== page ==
Field and laboratory studies concerning the detection of enteric viruses in either settled or disinfected secondary sewage

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Virginia Polytechnic Institute and State University


The demand for potable water may be culminating in a compromise on what constitutes a "safe" drinking water due to the rapidly approaching need to utilize recycled waters. The elimination of viruses pathogenic to humans from recycled waters will depend on the removal efficiencies of treatment processes and the sensitivity of detection methodologies. Enteric viruses can survive current wastewater treatment practices, and some even persist for long periods of time in natural waters.

The objectives of this investigation were threefold: first, to construct a virus concentrator suitable for sampling secondary sewage treatment plant effluents; second, to sample the effluent of trickling filter sewage treatment plants prior to chlorination to determine the remaining amount of enteric viruses; third, to determine the virus removal efficiencies of a final settling and chlorination operation by using bench-scale simulations of the two units.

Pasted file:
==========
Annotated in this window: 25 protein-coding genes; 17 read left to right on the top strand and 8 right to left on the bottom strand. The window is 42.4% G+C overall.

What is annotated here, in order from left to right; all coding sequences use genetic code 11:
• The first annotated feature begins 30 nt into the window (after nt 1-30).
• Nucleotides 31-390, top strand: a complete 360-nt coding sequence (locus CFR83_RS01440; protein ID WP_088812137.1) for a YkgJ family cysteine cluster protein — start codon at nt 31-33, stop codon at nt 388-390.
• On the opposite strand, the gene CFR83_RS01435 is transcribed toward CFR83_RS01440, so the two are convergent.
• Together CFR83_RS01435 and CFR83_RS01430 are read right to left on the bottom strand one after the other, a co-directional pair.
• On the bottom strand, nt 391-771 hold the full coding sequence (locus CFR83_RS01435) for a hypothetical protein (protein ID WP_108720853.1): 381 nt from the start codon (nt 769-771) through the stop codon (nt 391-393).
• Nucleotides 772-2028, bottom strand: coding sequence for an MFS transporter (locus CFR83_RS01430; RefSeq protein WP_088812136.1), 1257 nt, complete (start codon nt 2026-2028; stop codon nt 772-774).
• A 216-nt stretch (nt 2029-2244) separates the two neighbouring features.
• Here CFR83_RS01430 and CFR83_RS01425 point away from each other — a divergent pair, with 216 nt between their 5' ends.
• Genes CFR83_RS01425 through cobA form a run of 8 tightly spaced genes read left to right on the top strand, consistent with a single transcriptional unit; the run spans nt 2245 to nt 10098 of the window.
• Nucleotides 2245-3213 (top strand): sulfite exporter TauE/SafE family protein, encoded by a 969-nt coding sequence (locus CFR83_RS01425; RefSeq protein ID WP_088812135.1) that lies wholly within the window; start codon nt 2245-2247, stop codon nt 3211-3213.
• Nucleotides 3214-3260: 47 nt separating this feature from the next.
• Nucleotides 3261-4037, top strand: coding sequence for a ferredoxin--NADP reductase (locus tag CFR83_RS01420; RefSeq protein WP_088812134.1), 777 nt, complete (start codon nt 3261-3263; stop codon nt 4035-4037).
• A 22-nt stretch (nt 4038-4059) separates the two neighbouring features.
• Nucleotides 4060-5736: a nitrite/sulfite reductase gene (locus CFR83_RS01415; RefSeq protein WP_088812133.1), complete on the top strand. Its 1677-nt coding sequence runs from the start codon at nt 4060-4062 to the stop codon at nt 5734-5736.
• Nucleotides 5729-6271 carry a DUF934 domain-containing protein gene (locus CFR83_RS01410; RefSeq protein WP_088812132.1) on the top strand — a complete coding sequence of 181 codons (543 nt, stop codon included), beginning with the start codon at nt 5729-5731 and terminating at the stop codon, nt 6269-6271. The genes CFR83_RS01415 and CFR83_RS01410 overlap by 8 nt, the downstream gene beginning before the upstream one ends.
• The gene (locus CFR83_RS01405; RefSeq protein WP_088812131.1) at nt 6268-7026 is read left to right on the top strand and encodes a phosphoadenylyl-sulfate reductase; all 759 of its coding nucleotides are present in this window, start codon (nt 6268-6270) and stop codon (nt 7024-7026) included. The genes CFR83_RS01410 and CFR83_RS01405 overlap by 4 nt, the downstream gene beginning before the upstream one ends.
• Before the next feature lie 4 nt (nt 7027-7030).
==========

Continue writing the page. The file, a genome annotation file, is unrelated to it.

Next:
Viruses were not detected in any of the secondary effluents of three trickling filter plants samples. However, these results may have been obtained because the level of viruses was below the minimum detection limits of the virus concentrator that was constructed. Also, if viruses were present, the high pH elution process may have been deleterious, or the BGM host cell was incompatible. Detention times in the model system studies of a final sedimentation basin and chlorine contact chamber were based on Rhodamine WT dye studies of plant-scale units. These studies suggested that 98.5 to 100 percent of the enteric viruses contained in the actual plant effluent would be removed or inactivated by the combination of final settling and chlorination.